- Policies get written with old technologies in mind, and don't map well
to new ones (eg RIP)
- The Data Protection vs Snooping problem, which is only getting worse
- GUIDs - Globally Unique Identifiers
IPv6 with Mobile IP offers these, IPv6 with temporary addresses allows us
to avoid them. However, will either of these be mandated or banned by
- IPv6 can be good or bad for privacy - policy controls which of its
features will be used
- How will an IPv6 address compare in terms of identifiability to the
likes of credit card numbers, passport numbers, IMEI numbers, phone numbers
- We already have less privacy in the digital world than in the real world,
but will this get worse or better?
You can send a postcard without signing it IRL, but email requires sender
information - Sender Anonymity
You can buy things from a shop with cash, but online you need a credit card -
- The internet lacks the infrastructure for legitimate anonymity - eg
some countries (such as Sweden) have FOI acts (freedom of information) where
no record of who requested what it made, yet the government websites log
who accessed them
- What is "content" and what is "traffic data"? - old terms don't map well
onto the new medium - rules need defining generally (based on amount of
personal data accessed) not trying to apply definitions to fields
- Need to consider location privacy as well as data privacy
- Policies need more insight and review, rather than being written in
private and delivered in a "finished" form
- Telephone number =~ FQDN (fully qualified domain name, eg www.foo.com)
SS7 signalling number =~ IP Address
Law enforcement and policies seem to treat IPs like telephone numbers, but
First up was Esther Dyson.
did a big thing on her talk on ICANN, so I'll concentrate on what lessons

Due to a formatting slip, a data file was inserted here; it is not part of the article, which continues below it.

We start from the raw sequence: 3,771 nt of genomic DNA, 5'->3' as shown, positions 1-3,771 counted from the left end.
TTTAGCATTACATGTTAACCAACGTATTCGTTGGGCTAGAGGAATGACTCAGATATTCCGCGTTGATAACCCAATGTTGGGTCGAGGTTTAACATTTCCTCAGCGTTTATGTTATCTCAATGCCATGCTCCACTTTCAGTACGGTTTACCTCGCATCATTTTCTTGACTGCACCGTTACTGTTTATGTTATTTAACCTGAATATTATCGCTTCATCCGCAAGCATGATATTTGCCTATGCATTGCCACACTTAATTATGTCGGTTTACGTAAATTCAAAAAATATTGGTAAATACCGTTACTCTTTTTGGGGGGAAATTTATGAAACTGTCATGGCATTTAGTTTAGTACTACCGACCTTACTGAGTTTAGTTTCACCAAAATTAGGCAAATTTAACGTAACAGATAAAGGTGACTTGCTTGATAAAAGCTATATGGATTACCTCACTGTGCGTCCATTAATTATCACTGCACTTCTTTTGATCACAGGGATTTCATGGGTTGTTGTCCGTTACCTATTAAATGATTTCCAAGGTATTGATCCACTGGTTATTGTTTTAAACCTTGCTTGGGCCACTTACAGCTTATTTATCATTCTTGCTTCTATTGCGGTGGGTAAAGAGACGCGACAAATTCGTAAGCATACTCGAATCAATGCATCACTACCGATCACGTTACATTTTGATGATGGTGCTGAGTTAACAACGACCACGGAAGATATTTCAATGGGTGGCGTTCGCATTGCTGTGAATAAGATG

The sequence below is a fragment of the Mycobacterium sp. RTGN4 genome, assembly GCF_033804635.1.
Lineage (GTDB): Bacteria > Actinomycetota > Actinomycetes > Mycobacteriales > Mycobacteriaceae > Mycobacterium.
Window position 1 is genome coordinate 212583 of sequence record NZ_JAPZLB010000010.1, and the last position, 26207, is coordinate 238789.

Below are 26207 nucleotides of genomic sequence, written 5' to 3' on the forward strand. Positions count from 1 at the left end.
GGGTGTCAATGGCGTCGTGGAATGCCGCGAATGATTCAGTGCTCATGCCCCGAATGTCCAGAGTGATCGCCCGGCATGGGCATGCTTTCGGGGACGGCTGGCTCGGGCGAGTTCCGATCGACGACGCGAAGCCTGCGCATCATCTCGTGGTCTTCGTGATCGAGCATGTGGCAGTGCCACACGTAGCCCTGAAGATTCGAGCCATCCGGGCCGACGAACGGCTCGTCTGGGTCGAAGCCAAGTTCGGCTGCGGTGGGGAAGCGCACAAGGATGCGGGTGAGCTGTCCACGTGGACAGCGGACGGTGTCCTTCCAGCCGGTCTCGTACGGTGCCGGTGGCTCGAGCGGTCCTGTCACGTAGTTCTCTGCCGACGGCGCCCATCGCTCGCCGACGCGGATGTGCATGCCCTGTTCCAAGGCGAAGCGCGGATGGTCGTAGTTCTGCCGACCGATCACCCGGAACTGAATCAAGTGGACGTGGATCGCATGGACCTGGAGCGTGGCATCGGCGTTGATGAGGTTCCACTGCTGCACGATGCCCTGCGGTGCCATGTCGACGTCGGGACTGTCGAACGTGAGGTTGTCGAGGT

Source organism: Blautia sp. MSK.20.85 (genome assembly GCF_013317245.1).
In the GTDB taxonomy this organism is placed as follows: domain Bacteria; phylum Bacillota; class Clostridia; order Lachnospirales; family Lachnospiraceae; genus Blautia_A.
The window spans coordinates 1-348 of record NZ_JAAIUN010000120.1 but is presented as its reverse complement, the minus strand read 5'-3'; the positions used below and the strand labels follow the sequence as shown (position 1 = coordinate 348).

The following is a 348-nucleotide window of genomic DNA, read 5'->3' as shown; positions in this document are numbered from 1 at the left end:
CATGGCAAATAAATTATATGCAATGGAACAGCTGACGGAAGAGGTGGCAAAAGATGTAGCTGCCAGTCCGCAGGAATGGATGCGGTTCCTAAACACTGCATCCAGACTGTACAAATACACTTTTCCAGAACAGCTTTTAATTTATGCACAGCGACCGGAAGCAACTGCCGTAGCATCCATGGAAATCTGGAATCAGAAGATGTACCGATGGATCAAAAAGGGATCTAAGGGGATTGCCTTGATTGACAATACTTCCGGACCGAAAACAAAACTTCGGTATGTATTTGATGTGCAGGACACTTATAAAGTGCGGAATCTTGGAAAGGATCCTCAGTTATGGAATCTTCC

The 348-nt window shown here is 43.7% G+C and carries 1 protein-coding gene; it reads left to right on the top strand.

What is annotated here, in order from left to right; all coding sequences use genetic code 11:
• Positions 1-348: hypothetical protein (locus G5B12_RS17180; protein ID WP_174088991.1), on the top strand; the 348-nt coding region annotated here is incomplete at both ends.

she thinks we can learn from ICANN about internet governance.
- It's hard to decide on what's a consensus - who should vote, and how
much should different peoples / groups votes count?
- Beware of centralised power
- Beware of how charters are drawn up - keep it open
- Keep governance lightweight. Make hard decisions by consensus, but at
an appropriate local level. Stay independent
- ICANN acts as judge, jury and executioner on issues and rules - ensure
future organisations can't
- Jury systems for deciding issues sound great but are hard to work -
how to register interest, how to pick people, how to decide on issues,
how to advise the jury etc)
Then we had Richard Hill of the ITU,
telling us what he thought ICANN and similar internet governing body's could
learn from the ITU:
- ICANN should:
- Only specify what they have to, otherwise leave things up to the regions
to pick what's best for them
- Publish standards and information (be secretarial)
- Work on consensus
- Be similar to IETF or ITU, pick open or closed membership as seems
- Be non controversial - no-one has heard of the ITU because they don't
do anything controversial, everyone who does know doesn't disagree with them
- Where possible, make things voluntary but recommended (IETF also do
this, reasons best explained in their slides)
- Have a bottoms up, consensus based decision process, that way most people
will trust you. Be transparent to your membership
(Hans Kraijenbrink and Diane Cabell also spoke)
Liberty By Design
Aland Davidson of the Centre for Democracy
and Technology spoke about Liberty by Design, the idea of getting
the public interest supported from the word go in code. He had a number